We arrived in Melaka (also spelled Malacca) after a morning bus ride from Singapore, which involved getting off the bus at the border in Singapore, then getting back on the bus to ride across the causeway and then getting off again at the Malaysian border and back on until we got to Johor Bahru. At Johor Bahru, also called JB, we had a couple of hours wait to catch a different bus to Melaka.
It sounds complicated, but it was pretty straightforward. It was kind of a pain trucking up and down the stairs with our heavy backpacks at both immigration stops. And we ended up hopping on a different bus than we started on at the first stop because we were confused about where to wait to get back on. Luckily it didn’t matter and we just got on the next bus from the same company that came through about five minutes later.
We could have taken one bus all the way to Melaka, but changing buses in JB saved us US$10 a piece, which makes a big difference when you are multiplying everything by five. It wasn’t a bad wait. We hung out in the air conditioned Dunkin Doughnuts, feeling a bit guilty about eating in front of the Muslims on their first day of Ramadan. I also tried out one of those coin operated scales and discovered that, assuming the scale is accurate, I have lost 4 pounds already – yeah for Asian food and lots of walking!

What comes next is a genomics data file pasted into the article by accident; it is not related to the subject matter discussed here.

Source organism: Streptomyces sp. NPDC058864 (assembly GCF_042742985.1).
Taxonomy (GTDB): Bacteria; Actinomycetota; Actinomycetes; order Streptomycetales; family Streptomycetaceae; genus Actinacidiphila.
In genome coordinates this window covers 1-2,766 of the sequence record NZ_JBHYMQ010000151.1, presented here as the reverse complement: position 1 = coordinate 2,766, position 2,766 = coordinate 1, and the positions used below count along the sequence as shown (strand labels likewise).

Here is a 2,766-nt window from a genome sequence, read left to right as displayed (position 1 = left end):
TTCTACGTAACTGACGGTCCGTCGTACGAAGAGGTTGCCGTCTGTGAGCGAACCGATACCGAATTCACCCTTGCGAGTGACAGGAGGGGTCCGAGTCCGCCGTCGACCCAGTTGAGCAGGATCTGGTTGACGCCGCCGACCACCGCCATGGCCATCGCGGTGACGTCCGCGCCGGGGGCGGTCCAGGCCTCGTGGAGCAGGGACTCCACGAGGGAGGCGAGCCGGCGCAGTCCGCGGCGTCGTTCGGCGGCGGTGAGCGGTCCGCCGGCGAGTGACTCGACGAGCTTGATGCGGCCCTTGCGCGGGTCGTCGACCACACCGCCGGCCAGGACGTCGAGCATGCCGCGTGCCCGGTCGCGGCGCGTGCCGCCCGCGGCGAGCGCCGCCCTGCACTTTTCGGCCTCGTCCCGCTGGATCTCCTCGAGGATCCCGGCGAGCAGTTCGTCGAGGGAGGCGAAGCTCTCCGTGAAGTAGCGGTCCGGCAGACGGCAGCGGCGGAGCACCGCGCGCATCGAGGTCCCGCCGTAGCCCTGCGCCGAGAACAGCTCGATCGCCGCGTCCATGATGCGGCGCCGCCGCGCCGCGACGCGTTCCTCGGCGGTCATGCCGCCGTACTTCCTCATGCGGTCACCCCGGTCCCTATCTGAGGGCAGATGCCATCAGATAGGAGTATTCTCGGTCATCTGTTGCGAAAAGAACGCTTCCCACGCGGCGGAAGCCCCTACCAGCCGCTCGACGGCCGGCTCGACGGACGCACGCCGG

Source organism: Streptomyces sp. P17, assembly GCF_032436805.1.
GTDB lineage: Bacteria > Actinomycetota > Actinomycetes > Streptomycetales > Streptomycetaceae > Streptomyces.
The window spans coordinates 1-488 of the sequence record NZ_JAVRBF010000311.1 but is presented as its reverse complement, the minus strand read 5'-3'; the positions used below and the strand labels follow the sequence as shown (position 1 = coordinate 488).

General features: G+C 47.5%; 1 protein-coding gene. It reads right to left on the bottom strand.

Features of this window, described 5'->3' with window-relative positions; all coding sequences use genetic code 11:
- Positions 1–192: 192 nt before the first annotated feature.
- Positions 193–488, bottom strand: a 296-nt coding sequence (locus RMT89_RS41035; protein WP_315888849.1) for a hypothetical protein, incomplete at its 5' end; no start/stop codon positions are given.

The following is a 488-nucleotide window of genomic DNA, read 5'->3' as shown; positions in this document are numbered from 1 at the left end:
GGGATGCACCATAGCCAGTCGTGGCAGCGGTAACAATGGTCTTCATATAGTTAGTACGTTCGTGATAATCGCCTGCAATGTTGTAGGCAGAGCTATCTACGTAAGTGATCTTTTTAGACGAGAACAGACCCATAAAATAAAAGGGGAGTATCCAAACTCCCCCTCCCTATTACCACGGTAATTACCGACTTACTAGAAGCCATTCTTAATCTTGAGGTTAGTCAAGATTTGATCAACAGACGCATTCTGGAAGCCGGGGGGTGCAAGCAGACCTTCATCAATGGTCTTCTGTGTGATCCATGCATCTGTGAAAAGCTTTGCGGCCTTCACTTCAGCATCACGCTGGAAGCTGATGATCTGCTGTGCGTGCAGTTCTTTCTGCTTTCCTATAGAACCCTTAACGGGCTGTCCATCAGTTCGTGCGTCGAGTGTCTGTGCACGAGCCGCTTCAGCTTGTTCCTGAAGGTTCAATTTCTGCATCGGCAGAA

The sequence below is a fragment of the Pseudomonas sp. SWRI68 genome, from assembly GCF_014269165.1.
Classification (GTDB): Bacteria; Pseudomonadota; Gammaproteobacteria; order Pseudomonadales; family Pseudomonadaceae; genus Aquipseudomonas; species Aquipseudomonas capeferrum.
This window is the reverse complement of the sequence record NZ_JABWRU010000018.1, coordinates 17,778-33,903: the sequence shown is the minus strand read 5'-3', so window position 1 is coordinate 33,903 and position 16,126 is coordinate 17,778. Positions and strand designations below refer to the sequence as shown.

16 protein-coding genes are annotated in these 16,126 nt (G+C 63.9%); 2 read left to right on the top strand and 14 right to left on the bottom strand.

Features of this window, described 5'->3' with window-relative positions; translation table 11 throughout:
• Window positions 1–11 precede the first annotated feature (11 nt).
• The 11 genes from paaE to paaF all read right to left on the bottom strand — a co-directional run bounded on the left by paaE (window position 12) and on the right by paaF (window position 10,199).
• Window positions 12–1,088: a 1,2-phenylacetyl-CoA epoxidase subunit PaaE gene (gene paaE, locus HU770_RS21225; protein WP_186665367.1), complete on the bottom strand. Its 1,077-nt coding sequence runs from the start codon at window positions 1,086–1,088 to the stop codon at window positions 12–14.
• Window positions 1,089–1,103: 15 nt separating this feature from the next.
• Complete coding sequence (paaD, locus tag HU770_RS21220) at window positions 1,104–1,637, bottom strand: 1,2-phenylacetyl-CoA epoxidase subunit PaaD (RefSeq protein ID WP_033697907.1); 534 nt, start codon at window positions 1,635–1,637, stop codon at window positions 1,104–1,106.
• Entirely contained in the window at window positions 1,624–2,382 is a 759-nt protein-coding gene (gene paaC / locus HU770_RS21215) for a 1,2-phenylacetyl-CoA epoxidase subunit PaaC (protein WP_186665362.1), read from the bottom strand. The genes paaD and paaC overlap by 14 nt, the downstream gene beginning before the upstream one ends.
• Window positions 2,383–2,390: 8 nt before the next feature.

It was about 2pm when we got to Melaka. Thanks to google maps we were able to figure which bus would take us closest to our guesthouse. It saved us a few bucks over taking a taxi, a savings we wondered whether was worth it as we trudged the several blocks from the bus stop in the blazing afternoon heat with our packs.
The owner/manager of Old Town Guesthouse was waiting at the door for us. He led us into his brightly painted guesthouse and had us sit down at the table in the common room for a brief orientation. He gave us maps and asked us about our plans. He was so friendly and helpful the whole time we were there.
We had planned to eat at the well-known Capitol Satay while in Melaka and he suggested that we go that afternoon, getting there at 3:30 pm to be in the first group to get in when they opened at 4. We took his suggestion and headed out after resting in the room for an hour.
As I walked down the street from the guesthouse, I realized that I was back in the Southeast Asia that I remembered from our trip three years ago when I was hit by five consecutive, different but equally horrible smells. The air shifted to a scent of incense just as we arrived in the old town square.
Capitol Satay: go early, get meat not yucky fish balls